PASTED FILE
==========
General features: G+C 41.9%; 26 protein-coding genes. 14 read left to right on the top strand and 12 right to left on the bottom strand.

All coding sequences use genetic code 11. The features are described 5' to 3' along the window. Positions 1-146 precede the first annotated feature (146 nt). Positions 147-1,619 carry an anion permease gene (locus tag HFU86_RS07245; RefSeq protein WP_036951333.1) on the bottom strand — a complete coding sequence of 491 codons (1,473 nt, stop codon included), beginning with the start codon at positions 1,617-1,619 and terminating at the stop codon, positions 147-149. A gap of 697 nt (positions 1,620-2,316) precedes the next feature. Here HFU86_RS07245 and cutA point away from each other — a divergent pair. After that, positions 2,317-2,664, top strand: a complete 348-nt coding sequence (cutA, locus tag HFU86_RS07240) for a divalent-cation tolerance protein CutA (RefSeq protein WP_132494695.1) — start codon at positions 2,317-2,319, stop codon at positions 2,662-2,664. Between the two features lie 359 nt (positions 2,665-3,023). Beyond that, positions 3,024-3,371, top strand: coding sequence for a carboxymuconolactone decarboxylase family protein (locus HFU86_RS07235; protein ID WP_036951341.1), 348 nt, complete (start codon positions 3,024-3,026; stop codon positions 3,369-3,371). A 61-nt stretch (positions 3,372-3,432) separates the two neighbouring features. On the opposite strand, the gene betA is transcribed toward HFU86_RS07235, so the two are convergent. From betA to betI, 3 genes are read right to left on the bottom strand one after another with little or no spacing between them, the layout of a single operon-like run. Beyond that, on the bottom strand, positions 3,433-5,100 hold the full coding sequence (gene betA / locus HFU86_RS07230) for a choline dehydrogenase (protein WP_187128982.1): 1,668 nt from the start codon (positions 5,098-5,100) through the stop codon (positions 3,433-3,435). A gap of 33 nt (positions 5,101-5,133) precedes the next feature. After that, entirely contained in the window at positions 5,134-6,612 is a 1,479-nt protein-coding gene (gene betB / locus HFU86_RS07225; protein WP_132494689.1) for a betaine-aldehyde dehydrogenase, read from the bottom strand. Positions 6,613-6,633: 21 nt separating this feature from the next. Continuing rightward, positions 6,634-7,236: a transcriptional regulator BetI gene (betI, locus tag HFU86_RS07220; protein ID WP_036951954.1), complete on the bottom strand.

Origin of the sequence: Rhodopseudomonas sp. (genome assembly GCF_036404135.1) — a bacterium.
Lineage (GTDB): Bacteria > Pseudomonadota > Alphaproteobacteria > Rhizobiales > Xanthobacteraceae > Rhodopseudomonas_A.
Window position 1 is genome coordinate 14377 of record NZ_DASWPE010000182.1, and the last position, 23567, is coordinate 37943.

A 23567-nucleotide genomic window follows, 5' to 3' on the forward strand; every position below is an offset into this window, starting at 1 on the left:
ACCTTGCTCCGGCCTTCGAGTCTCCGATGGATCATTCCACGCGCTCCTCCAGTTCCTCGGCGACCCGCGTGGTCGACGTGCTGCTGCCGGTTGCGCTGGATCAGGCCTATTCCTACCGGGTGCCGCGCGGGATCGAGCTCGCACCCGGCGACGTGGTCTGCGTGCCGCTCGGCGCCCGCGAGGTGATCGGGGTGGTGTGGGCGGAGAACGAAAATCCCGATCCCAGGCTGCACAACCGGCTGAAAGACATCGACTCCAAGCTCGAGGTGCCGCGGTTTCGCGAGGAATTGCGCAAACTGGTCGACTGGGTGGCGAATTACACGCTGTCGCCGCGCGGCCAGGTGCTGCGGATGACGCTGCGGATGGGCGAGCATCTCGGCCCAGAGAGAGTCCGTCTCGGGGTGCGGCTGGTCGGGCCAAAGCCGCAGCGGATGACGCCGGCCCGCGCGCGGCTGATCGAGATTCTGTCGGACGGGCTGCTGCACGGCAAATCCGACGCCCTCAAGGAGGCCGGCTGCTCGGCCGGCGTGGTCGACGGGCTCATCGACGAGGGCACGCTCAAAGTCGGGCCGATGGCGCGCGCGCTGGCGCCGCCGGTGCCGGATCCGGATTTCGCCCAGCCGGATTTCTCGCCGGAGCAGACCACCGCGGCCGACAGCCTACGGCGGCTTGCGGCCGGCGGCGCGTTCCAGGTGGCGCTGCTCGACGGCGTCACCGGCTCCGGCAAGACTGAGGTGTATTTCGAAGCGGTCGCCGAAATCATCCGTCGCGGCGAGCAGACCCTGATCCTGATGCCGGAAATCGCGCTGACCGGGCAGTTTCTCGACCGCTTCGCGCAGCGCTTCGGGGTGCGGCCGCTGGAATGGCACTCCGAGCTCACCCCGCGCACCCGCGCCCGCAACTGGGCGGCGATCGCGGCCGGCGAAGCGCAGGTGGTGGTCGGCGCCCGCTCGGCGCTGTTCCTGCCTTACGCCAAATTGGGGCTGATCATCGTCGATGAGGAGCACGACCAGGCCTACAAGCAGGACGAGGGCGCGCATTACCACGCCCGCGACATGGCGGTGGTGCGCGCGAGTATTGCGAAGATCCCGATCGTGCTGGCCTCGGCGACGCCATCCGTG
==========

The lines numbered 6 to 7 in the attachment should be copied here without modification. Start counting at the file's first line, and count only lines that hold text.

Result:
A 23567-nucleotide genomic window follows, 5' to 3' on the forward strand; every position below is an offset into this window, starting at 1 on the left:
ACCTTGCTCCGGCCTTCGAGTCTCCGATGGATCATTCCACGCGCTCCTCCAGTTCCTCGGCGACCCGCGTGGTCGACGTGCTGCTGCCGGTTGCGCTGGATCAGGCCTATTCCTACCGGGTGCCGCGCGGGATCGAGCTCGCACCCGGCGACGTGGTCTGCGTGCCGCTCGGCGCCCGCGAGGTGATCGGGGTGGTGTGGGCGGAGAACGAAAATCCCGATCCCAGGCTGCACAACCGGCTGAAAGACATCGACTCCAAGCTCGAGGTGCCGCGGTTTCGCGAGGAATTGCGCAAACTGGTCGACTGGGTGGCGAATTACACGCTGTCGCCGCGCGGCCAGGTGCTGCGGATGACGCTGCGGATGGGCGAGCATCTCGGCCCAGAGAGAGTCCGTCTCGGGGTGCGGCTGGTCGGGCCAAAGCCGCAGCGGATGACGCCGGCCCGCGCGCGGCTGATCGAGATTCTGTCGGACGGGCTGCTGCACGGCAAATCCGACGCCCTCAAGGAGGCCGGCTGCTCGGCCGGCGTGGTCGACGGGCTCATCGACGAGGGCACGCTCAAAGTCGGGCCGATGGCGCGCGCGCTGGCGCCGCCGGTGCCGGATCCGGATTTCGCCCAGCCGGATTTCTCGCCGGAGCAGACCACCGCGGCCGACAGCCTACGGCGGCTTGCGGCCGGCGGCGCGTTCCAGGTGGCGCTGCTCGACGGCGTCACCGGCTCCGGCAAGACTGAGGTGTATTTCGAAGCGGTCGCCGAAATCATCCGTCGCGGCGAGCAGACCCTGATCCTGATGCCGGAAATCGCGCTGACCGGGCAGTTTCTCGACCGCTTCGCGCAGCGCTTCGGGGTGCGGCCGCTGGAATGGCACTCCGAGCTCACCCCGCGCACCCGCGCCCGCAACTGGGCGGCGATCGCGGCCGGCGAAGCGCAGGTGGTGGTCGGCGCCCGCTCGGCGCTGTTCCTGCCTTACGCCAAATTGGGGCTGATCATCGTCGATGAGGAGCACGACCAGGCCTACAAGCAGGACGAGGGCGCGCATTACCACGCCCGCGACATGGCGGTGGTGCGCGCGAGTATTGCGAAGATCCCGATCGTGCTGGCCTCGGCGACGCCATCCGTG